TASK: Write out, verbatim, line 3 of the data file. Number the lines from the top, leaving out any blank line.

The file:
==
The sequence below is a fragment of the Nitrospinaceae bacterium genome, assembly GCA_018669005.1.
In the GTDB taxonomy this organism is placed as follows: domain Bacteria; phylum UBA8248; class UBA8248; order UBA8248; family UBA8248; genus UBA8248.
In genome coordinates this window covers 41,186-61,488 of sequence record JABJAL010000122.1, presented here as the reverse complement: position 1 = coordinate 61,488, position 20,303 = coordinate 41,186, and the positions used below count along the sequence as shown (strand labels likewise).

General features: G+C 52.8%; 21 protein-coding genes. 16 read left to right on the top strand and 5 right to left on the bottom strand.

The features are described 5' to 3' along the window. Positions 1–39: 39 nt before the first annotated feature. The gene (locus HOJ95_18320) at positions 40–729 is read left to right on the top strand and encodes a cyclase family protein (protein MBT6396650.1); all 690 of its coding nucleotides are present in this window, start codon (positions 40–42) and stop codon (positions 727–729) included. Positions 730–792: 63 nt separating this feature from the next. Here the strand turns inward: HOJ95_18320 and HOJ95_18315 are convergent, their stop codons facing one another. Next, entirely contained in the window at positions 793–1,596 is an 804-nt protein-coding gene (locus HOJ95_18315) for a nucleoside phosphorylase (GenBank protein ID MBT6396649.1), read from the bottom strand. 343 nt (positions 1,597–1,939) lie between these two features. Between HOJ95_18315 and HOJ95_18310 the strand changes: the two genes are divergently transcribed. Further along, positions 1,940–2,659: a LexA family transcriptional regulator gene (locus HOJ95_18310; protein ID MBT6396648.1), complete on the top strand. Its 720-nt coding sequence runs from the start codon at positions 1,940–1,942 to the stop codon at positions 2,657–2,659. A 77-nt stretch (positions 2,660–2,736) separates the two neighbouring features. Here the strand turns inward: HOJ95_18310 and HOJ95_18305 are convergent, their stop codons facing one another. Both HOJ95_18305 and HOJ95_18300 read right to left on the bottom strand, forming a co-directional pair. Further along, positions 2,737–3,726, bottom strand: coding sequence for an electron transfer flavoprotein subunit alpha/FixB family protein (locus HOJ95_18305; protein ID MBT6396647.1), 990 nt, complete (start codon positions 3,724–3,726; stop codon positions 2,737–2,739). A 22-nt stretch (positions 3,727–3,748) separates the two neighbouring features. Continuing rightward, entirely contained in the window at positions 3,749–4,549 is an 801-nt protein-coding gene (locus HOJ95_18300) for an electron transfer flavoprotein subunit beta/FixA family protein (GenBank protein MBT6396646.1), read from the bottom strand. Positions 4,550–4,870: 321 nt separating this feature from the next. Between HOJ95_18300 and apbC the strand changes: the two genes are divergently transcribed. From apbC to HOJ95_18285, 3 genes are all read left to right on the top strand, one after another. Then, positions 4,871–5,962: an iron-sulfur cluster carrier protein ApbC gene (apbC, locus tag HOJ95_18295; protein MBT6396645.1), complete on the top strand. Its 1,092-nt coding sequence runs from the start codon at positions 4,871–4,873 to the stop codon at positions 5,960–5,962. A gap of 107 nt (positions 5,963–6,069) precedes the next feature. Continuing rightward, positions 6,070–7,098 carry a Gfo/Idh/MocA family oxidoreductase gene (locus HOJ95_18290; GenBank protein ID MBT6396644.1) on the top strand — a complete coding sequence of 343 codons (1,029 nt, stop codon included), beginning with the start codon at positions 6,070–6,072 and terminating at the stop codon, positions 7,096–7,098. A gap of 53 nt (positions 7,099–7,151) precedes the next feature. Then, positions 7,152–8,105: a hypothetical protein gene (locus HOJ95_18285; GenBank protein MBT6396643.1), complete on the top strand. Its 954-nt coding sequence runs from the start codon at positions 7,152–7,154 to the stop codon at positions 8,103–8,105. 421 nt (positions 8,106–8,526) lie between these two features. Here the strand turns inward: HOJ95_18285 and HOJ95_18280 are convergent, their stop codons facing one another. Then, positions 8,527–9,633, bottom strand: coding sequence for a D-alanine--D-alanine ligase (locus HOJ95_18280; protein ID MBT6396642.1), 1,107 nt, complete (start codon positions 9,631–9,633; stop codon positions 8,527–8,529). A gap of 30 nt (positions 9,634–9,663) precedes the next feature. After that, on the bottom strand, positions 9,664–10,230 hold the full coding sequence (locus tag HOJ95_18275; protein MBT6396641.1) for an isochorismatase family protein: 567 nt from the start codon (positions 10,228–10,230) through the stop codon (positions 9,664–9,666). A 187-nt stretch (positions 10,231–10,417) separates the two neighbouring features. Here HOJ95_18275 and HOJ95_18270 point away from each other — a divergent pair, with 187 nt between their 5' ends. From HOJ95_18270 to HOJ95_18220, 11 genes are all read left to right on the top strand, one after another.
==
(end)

In genome coordinates this window covers 41,186-61,488 of sequence record JABJAL010000122.1, presented here as the reverse complement: position 1 = coordinate 61,488, position 20,303 = coordinate 41,186, and the positions used below count along the sequence as shown (strand labels likewise).